The local government in Berlin has banned Uber, saying that the service posts a risk to the safety of the public.

With the ban, Berlin becomes the second city in Germany to prohibit the company's ride-sharing service. Last month, local authorities in Hamburg banned the app because its drivers do not have proper licenses. City officials warned that drivers who transported passengers through the service would be fined 1,000 euros ($1,337).

Uber disputed the Hamburg ban and was able to get authorities to temporarily suspend the directive. This gave the company's drivers enough leeway to continue operating in the city.

Berlin's Uber ban goes into effect immediately. The ban covers the company's pricier Uber Black and low-cost Uber Pop services. The city's punishment for anyone who ignores the new rule is significantly more severe than that of Hamburg's. Uber will be fined 25,000 euros every time one of its drivers picks up a passenger. The company's drivers (Uber says it doesn't have any), on the other hand, face fines of up to 20,000 euros.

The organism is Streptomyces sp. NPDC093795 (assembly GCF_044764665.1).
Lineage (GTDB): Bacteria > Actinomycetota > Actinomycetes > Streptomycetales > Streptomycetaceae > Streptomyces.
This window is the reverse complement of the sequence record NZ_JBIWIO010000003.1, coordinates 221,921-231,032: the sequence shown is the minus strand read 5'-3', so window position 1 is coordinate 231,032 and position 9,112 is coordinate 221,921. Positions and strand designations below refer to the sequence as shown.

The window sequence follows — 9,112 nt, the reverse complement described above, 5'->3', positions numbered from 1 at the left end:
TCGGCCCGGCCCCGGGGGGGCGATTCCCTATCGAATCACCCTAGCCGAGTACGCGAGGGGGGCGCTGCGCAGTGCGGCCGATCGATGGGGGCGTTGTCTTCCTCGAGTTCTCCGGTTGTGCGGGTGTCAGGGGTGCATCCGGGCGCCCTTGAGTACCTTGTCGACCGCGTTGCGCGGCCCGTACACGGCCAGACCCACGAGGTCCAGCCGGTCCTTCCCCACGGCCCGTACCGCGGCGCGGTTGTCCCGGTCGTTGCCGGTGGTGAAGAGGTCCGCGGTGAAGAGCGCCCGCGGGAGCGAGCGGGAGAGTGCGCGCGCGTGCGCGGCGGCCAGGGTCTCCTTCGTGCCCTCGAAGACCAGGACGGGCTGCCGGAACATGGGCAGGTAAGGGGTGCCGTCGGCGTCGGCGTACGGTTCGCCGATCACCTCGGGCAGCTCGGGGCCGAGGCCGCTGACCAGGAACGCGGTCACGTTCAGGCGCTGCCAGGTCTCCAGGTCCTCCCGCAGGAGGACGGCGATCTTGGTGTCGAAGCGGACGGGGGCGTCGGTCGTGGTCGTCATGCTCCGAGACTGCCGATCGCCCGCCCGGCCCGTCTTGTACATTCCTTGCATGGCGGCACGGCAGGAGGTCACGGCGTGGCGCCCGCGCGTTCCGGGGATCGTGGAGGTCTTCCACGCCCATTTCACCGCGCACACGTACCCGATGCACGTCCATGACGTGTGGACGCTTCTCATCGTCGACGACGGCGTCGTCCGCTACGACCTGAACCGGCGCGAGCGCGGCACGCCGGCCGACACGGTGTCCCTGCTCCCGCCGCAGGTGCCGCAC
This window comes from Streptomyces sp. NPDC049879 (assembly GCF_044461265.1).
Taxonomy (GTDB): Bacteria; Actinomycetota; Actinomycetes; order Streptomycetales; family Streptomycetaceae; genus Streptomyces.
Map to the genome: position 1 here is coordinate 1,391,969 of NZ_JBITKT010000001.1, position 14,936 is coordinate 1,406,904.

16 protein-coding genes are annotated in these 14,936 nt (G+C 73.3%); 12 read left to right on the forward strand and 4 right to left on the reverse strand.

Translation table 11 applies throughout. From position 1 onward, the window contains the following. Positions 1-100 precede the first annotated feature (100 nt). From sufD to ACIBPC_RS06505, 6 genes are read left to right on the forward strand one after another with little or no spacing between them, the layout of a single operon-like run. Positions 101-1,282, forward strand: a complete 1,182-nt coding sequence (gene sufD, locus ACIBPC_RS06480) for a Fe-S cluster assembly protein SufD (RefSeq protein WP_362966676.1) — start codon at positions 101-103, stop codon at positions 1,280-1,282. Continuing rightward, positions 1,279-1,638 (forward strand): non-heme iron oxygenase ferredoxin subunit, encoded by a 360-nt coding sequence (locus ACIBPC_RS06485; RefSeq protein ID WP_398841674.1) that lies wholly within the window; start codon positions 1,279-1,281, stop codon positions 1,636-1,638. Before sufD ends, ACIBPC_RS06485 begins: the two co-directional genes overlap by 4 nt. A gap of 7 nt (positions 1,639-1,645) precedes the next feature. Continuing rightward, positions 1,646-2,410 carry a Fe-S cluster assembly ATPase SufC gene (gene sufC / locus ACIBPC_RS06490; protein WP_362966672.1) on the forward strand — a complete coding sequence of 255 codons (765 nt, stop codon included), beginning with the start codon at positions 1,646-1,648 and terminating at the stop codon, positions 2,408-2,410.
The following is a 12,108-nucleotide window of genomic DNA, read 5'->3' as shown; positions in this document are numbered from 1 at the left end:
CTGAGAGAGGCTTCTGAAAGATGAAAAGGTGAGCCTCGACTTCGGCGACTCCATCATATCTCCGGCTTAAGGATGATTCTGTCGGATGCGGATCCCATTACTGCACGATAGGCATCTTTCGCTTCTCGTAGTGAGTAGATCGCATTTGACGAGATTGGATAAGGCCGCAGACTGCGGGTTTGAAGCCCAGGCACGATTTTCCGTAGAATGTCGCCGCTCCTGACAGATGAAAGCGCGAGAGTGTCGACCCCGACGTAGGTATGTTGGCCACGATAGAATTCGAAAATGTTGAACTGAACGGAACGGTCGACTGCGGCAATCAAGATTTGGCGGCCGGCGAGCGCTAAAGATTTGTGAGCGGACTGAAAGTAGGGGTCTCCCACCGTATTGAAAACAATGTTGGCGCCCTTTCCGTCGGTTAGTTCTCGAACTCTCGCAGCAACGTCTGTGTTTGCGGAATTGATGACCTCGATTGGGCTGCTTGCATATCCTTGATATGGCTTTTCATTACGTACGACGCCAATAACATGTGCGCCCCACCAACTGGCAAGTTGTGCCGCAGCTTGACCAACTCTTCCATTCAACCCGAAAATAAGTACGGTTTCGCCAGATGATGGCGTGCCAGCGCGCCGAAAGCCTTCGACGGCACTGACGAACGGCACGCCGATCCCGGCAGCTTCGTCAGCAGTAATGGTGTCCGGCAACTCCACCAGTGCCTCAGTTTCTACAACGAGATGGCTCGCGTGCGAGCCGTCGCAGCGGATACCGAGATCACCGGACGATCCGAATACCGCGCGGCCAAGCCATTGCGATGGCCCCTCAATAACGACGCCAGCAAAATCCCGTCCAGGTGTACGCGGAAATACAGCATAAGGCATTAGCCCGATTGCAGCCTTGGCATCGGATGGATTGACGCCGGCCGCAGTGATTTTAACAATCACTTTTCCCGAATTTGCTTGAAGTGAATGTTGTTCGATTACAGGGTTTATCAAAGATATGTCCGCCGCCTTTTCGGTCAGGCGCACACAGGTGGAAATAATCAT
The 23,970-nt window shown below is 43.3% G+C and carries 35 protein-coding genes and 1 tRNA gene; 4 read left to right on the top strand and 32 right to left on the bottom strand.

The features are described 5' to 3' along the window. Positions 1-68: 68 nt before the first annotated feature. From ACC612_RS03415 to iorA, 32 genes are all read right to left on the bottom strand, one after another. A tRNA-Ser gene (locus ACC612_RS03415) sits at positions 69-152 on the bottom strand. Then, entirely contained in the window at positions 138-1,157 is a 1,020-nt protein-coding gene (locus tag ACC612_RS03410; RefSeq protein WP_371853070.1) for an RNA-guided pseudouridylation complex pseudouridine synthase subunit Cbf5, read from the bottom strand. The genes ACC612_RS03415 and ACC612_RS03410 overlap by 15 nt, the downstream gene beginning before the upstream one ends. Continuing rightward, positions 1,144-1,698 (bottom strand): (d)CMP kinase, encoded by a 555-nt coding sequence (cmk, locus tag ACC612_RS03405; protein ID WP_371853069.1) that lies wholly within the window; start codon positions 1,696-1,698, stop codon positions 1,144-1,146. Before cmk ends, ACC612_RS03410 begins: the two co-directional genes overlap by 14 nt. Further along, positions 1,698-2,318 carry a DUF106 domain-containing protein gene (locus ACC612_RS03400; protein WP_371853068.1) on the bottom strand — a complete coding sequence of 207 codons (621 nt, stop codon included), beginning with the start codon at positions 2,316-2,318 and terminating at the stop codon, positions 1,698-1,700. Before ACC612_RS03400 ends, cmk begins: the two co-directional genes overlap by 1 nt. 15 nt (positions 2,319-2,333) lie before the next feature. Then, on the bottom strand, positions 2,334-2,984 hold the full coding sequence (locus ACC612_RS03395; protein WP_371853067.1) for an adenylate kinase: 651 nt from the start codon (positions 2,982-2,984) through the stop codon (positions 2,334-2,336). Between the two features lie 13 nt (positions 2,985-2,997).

"We intend to formally challenge this decision and fully expect that Berlin will follow the Hamburg authorities' lead and overturn the prohibition order," Fabien Nestmann, Uber's Germany General Manager, said in a blog post.

"The decision from the Berlin authorities is not progressive and it's seeking to limit consumer choice for all the wrong reasons. As a new entrant we're bringing much-needed competition to a market that hasn't changed in years. Competition is good for everyone because it raises the bar and ultimately it's the consumer who wins."

The Berlin Senate's Department of Civil and Regulatory Affairs justified the ban by saying that the service poses a risk to consumers because its drivers and vehicles do not have the proper licenses. It also admitted that it is protecting licensed cab drivers, saying that the "basic thought of protecting the taxi business also plays a role."

Berlin has often sold itself as an alternative to the entrenched cab driver lobby. This has made the service a target for established taxi services. Cab drivers in Berlin joined simultaneous protests in key European cities against Uber last June. The drivers blocked roads in city centers, calling for an end to what it describes as unfair competition from the ride-sharing app.

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